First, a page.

Faulty firetruck replacements affecting Ballarat fireys

UFU Shop Steward and Ballarat leading firefighter Matt MacGillivray says Ballarat City Fire Station (FRV 67) has had issues with its permanent and temporary ladder platforms. Picture by Adam Trafford An ageing fleet of fire trucks continues to plague Ballarat’s firefighters, with a temporary replacement vehicle sent out also having issues.

The United Firefighters Union is continuing its call for vehicles past their used by date to be replaced and to ensure temporary replacement vehicles are also fit for use. Ballarat City FRV Station 67’s ladder platform is about 20 years old and is overdue for replacement according to UFU Shop Steward Matt MacGillivray, who is also a leading firefighter

The union has been calling on the permanent ladder platform to be replaced for some time. “The issue that we’re having is it’s breaking down reasonably regularly,” MacGillivray said. “We’ve had issues with some of the controls like the cage being able to move from left to right. The cage is that little area that we stand in at the top of a ladder platform.” He said the problem meant crews could not “square up” to a building properly if they were attempting to conduct a rescue, putting it “in a lot more of a risky position”. MacGillivray said the truck is usable, but with limited capacity.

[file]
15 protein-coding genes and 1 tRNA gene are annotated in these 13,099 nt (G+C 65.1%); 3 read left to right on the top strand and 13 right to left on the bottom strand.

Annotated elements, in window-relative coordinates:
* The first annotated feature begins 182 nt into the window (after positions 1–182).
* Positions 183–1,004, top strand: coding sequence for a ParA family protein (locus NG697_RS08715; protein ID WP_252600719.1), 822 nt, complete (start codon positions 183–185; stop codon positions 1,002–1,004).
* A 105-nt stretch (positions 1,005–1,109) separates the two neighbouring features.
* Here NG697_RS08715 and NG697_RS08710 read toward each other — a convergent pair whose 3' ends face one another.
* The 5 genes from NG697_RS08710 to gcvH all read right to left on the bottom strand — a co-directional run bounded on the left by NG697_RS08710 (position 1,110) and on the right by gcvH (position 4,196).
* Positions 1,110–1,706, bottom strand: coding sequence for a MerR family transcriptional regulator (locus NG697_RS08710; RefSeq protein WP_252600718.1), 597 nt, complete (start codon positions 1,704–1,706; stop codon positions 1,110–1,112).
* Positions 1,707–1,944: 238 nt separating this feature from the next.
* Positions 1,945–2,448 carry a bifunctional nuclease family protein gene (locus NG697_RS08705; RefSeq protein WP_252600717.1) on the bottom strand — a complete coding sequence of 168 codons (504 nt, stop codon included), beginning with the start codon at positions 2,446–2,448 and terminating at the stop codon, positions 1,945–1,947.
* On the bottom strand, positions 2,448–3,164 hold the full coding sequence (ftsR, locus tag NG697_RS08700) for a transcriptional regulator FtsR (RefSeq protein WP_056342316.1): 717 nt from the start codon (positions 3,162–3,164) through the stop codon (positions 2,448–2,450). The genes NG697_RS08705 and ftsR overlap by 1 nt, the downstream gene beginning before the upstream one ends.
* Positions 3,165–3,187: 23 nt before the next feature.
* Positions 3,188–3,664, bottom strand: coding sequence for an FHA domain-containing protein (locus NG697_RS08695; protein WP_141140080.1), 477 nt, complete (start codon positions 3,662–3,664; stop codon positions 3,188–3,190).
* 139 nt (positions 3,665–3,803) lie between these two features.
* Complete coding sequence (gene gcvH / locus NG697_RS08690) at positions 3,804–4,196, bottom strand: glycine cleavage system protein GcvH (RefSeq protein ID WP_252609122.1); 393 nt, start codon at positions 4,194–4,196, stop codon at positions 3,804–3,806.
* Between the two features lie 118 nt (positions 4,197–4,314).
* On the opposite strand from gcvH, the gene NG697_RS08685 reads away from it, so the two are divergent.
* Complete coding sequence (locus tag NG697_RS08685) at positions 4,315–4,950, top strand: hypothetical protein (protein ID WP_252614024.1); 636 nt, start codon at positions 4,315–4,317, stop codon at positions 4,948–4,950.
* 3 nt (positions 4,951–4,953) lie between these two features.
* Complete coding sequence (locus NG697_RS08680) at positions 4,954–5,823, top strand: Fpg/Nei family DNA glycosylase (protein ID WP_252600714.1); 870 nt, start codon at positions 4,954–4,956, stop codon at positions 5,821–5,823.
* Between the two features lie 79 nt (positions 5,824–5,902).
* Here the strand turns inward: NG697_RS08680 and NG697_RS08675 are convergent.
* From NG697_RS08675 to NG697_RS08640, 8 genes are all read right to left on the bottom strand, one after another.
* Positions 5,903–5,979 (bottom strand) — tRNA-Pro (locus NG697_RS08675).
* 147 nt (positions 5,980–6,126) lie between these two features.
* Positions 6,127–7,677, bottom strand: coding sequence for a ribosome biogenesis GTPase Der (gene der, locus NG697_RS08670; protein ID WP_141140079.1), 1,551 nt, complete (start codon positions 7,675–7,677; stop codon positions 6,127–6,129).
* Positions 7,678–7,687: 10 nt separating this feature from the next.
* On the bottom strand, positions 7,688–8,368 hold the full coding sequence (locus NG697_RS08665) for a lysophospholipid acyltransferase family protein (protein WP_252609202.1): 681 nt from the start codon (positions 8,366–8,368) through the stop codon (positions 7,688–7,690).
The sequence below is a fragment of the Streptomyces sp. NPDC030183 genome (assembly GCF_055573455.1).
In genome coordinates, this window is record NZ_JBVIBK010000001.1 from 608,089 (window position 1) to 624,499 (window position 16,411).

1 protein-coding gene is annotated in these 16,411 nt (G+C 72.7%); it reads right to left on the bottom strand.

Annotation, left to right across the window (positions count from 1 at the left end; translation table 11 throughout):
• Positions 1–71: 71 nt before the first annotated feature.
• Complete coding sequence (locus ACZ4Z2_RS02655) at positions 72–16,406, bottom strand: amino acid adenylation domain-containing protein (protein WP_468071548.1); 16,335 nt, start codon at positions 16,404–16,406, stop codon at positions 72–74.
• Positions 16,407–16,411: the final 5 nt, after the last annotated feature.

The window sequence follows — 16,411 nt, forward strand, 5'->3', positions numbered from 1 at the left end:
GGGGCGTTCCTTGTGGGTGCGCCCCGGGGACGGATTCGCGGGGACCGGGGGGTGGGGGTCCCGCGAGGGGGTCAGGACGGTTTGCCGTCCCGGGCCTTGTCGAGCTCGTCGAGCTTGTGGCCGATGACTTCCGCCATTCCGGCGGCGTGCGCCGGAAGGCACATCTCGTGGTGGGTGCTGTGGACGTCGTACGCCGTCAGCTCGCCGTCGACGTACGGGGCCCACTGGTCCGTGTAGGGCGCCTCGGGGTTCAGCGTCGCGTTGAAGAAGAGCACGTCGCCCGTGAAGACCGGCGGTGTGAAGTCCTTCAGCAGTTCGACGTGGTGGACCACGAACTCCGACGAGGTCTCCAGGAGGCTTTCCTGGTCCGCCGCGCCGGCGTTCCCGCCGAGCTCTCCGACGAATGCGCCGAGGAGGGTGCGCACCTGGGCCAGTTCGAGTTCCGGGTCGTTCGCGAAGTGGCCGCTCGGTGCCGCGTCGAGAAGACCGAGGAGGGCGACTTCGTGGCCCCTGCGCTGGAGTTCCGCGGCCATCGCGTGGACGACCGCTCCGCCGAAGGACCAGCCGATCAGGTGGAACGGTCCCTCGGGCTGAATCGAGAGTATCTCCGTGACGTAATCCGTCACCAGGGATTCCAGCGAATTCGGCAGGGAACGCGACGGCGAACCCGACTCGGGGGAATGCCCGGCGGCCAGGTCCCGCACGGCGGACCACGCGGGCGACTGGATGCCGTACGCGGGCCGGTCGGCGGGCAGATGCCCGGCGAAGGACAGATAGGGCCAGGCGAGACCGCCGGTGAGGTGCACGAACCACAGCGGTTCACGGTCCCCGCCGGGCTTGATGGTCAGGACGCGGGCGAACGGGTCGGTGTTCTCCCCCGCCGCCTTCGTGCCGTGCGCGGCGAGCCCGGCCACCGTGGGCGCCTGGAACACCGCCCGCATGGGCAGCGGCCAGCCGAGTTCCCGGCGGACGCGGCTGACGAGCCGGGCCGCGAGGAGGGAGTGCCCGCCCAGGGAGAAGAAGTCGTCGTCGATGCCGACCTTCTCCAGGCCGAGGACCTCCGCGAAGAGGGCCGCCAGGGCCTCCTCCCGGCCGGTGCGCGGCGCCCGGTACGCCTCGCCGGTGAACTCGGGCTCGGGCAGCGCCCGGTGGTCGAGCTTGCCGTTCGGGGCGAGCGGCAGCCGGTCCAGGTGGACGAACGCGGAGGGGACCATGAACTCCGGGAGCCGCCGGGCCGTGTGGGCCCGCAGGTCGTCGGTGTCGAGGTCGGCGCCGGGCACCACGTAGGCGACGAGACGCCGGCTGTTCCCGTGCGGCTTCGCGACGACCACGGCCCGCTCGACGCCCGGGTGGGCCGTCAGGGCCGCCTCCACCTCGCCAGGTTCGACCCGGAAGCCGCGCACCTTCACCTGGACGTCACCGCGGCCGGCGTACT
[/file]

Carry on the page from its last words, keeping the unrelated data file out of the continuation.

Jacinta Allan says old fire trucks aren’t falling apart Crews have also had issues with the truck’s stabilisers, which are deployed when the ladder is used.

Recently, during regular morning checks, hydraulic pressure was lost in the front stabilisers meaning the use of the ladder, also known as ‘”flying” was impacted. “The front passenger side stabiliser had started leaking hydraulic pressure, so that actually started losing pressure and creeping down,” Mr MacGillvray said.

“It (the truck) needs to be fully o! the ground, and to be safe to ‘fly’ it needs to be within half a degree of level.
“As the stabiliser started ‘sinking’ that dragged us outside of those safe parameters to be able to fly … we ended up losing all controls.”

Mr MacGillivray said the crew had to used both manual overrides and backup systems to get the truck into a safer position. “It pushed to the edge of our training … (the truck) could have ended up in danger of tipping,” he said.

Mr MacGillvray said to lose two hydraulic stabilisers at the same time was a rare occurrence. The truck has been offline for about a week and a half while it is looked at and repaired. “It’s not quite an overnight fix,” he said.